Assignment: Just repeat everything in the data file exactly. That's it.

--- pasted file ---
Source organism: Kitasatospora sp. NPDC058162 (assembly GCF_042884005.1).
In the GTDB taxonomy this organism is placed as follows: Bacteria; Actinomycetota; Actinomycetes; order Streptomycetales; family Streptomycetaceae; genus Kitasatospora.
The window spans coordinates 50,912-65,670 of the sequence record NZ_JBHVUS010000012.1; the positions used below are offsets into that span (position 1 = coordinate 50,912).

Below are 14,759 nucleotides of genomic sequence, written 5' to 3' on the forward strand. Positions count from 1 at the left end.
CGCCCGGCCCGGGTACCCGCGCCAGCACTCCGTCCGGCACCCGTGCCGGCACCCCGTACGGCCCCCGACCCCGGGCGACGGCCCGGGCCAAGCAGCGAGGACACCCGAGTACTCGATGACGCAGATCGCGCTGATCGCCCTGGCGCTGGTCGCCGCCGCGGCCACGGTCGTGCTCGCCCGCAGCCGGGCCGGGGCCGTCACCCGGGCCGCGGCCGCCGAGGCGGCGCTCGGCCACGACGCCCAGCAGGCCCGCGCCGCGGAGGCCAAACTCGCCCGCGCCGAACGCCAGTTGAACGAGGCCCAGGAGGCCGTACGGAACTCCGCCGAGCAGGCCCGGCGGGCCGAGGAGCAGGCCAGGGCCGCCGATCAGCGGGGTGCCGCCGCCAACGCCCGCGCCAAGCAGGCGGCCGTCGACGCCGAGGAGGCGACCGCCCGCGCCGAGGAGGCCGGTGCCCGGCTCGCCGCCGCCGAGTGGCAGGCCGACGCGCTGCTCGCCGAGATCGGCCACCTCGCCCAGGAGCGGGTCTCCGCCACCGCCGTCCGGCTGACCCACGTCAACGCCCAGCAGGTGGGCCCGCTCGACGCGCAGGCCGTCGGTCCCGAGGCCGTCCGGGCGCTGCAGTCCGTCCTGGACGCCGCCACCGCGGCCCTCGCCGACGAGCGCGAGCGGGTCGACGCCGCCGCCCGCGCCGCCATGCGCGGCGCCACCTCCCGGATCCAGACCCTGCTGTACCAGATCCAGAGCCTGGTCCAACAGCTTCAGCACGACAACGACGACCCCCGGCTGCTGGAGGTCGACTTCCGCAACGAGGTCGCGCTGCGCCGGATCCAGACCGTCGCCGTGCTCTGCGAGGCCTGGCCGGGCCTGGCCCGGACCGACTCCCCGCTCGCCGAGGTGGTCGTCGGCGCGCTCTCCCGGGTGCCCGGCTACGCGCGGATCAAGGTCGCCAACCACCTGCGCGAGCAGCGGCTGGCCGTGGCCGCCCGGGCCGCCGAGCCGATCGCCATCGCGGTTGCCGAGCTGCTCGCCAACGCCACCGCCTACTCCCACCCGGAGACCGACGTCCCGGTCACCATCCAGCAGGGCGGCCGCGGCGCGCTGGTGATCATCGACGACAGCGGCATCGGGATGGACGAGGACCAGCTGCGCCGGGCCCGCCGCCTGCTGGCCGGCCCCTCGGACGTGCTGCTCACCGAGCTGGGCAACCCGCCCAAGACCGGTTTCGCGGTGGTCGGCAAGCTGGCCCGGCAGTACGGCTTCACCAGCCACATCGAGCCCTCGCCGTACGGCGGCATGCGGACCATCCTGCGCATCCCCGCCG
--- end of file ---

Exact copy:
Source organism: Kitasatospora sp. NPDC058162 (assembly GCF_042884005.1).
In the GTDB taxonomy this organism is placed as follows: Bacteria; Actinomycetota; Actinomycetes; order Streptomycetales; family Streptomycetaceae; genus Kitasatospora.
The window spans coordinates 50,912-65,670 of the sequence record NZ_JBHVUS010000012.1; the positions used below are offsets into that span (position 1 = coordinate 50,912).

Below are 14,759 nucleotides of genomic sequence, written 5' to 3' on the forward strand. Positions count from 1 at the left end.
CGCCCGGCCCGGGTACCCGCGCCAGCACTCCGTCCGGCACCCGTGCCGGCACCCCGTACGGCCCCCGACCCCGGGCGACGGCCCGGGCCAAGCAGCGAGGACACCCGAGTACTCGATGACGCAGATCGCGCTGATCGCCCTGGCGCTGGTCGCCGCCGCGGCCACGGTCGTGCTCGCCCGCAGCCGGGCCGGGGCCGTCACCCGGGCCGCGGCCGCCGAGGCGGCGCTCGGCCACGACGCCCAGCAGGCCCGCGCCGCGGAGGCCAAACTCGCCCGCGCCGAACGCCAGTTGAACGAGGCCCAGGAGGCCGTACGGAACTCCGCCGAGCAGGCCCGGCGGGCCGAGGAGCAGGCCAGGGCCGCCGATCAGCGGGGTGCCGCCGCCAACGCCCGCGCCAAGCAGGCGGCCGTCGACGCCGAGGAGGCGACCGCCCGCGCCGAGGAGGCCGGTGCCCGGCTCGCCGCCGCCGAGTGGCAGGCCGACGCGCTGCTCGCCGAGATCGGCCACCTCGCCCAGGAGCGGGTCTCCGCCACCGCCGTCCGGCTGACCCACGTCAACGCCCAGCAGGTGGGCCCGCTCGACGCGCAGGCCGTCGGTCCCGAGGCCGTCCGGGCGCTGCAGTCCGTCCTGGACGCCGCCACCGCGGCCCTCGCCGACGAGCGCGAGCGGGTCGACGCCGCCGCCCGCGCCGCCATGCGCGGCGCCACCTCCCGGATCCAGACCCTGCTGTACCAGATCCAGAGCCTGGTCCAACAGCTTCAGCACGACAACGACGACCCCCGGCTGCTGGAGGTCGACTTCCGCAACGAGGTCGCGCTGCGCCGGATCCAGACCGTCGCCGTGCTCTGCGAGGCCTGGCCGGGCCTGGCCCGGACCGACTCCCCGCTCGCCGAGGTGGTCGTCGGCGCGCTCTCCCGGGTGCCCGGCTACGCGCGGATCAAGGTCGCCAACCACCTGCGCGAGCAGCGGCTGGCCGTGGCCGCCCGGGCCGCCGAGCCGATCGCCATCGCGGTTGCCGAGCTGCTCGCCAACGCCACCGCCTACTCCCACCCGGAGACCGACGTCCCGGTCACCATCCAGCAGGGCGGCCGCGGCGCGCTGGTGATCATCGACGACAGCGGCATCGGGATGGACGAGGACCAGCTGCGCCGGGCCCGCCGCCTGCTGGCCGGCCCCTCGGACGTGCTGCTCACCGAGCTGGGCAACCCGCCCAAGACCGGTTTCGCGGTGGTCGGCAAGCTGGCCCGGCAGTACGGCTTCACCAGCCACATCGAGCCCTCGCCGTACGGCGGCATGCGGACCATCCTGCGCATCCCCGCCG